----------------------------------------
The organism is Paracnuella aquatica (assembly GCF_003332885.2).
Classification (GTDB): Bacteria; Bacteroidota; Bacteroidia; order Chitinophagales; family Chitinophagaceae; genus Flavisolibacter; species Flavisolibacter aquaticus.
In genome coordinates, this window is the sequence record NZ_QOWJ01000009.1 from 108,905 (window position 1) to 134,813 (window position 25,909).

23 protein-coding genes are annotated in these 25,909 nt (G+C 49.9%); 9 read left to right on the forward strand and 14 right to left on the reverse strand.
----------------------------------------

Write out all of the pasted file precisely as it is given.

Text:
The organism is Paracnuella aquatica (assembly GCF_003332885.2).
Classification (GTDB): Bacteria; Bacteroidota; Bacteroidia; order Chitinophagales; family Chitinophagaceae; genus Flavisolibacter; species Flavisolibacter aquaticus.
In genome coordinates, this window is the sequence record NZ_QOWJ01000009.1 from 108,905 (window position 1) to 134,813 (window position 25,909).

23 protein-coding genes are annotated in these 25,909 nt (G+C 49.9%); 9 read left to right on the forward strand and 14 right to left on the reverse strand.